Police put Eric Garner in a fatal chokehold for selling cigarettes on a New York City street corner. George Floyd was killed by police outside a store in Minneapolis known as “the best place to buy menthols.” Black smokers overwhelmingly prefer menthol brands such as Kool, Salem, and Newport. All of this is no coincidence. The disproportionate Black deaths and cries of “I can’t breathe” that ring out in our era—because of police violence, COVID-19, or menthol smoking—are intimately connected to a post-1960s history of race and exploitation.
In Pushing Cool, Keith Wailoo tells the intricate and poignant story of menthol cigarettes for the first time. He pulls back the curtain to reveal the hidden persuaders who shaped menthol buying habits and racial markets across America: the world of tobacco marketers, consultants, psychologists, and social scientists, as well as Black lawmakers and civic groups including the NAACP. Today most Black smokers buy menthols, and calls to prohibit their circulation hinge on a history of the industry’s targeted racial marketing. In 2009, when Congress banned flavored cigarettes as criminal enticements to encourage youth smoking, menthol cigarettes were also slated to be banned. Through a detailed study of internal tobacco industry documents, Wailoo exposes why they weren’t and how they remain so popular with Black smokers.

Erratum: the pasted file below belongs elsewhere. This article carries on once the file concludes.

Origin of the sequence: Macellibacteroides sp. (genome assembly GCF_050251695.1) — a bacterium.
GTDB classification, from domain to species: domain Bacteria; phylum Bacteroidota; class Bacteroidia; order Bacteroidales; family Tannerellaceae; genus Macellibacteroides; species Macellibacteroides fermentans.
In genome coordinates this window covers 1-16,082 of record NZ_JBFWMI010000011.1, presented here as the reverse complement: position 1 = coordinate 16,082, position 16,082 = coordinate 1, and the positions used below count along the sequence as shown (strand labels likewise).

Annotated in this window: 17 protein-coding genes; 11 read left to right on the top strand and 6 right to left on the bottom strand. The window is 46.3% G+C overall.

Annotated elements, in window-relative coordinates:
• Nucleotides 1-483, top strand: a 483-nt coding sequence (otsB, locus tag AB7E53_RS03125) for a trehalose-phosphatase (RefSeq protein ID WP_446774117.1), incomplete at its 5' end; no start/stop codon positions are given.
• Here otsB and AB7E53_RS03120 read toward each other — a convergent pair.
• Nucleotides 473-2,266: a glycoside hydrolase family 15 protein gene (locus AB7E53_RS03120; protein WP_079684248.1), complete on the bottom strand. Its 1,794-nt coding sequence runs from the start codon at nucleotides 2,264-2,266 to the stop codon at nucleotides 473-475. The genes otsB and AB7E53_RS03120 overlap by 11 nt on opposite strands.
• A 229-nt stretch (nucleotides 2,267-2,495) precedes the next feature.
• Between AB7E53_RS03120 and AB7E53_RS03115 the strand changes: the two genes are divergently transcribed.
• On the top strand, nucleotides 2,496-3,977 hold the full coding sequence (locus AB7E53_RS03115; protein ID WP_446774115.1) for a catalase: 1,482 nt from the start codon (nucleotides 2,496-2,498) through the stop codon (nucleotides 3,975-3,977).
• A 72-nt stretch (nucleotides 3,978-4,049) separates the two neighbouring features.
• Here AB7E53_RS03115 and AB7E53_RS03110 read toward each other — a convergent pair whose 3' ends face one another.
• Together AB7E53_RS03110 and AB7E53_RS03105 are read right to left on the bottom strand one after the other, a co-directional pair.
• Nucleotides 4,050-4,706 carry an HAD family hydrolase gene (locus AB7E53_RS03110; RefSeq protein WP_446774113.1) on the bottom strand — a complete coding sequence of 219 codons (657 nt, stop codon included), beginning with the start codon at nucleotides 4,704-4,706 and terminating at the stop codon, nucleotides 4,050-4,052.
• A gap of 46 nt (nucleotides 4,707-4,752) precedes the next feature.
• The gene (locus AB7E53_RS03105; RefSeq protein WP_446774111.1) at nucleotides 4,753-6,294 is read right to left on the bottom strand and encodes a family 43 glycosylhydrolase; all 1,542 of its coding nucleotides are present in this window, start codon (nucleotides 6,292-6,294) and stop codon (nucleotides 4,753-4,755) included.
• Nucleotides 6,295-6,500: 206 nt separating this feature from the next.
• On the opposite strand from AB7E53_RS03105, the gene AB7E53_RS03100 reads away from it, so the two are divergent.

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In Pushing Cool Keith Wailoo shows how the tobacco industry has over the last century used deception and downright lies to market mentholated cigarettes, first as a "healthy" alternative and then exploiting the largely urban Black population. The story is both fascinating and infuriating. Using the connecting phrase that has become all too common, both in hospitals and in the street, of "I can't breathe" Wailoo illustrates how the tobacco industry, with help (both intentional and unintentional) of government and influencers within the Black community itself (namely Sharpton and Ebony Magazine), placed Blacks in chokeholds every bit as deadly as those used by police officers when they murder. What makes the overall history so compelling is that the tobacco industry didn't suddenly start acting unethically when they targeted Black communities, they started decades before when they first pitched menthol cigarettes as an actual healthy alternative. When they were forced to stop making explicitly incorrect statements they simply used more subtle phrasing to play on the new fears of lung cancer and emphysema. Then, when TV and print ads were terminated, they combined the healthy "feel" of menthol with an onslaught of billboards (largely selling coolness rather than the product itself) to target those already struggling against the system that was stacked against them. While Wailoo's analysis and connecting of the dots makes this read very well, I was most stunned by the many admissions of targeting that advertising and tobacco executives admit to. They treat the act of addicting a vulnerable population as nothing more than clever business as usual. These people were and are evil in just about any way you might choose to define that term. I would recommend this to not only those interested in Black history but US history in general and especially cultural history where business and culture meet. Reviewed from a copy made available by the publisher via NetGalley.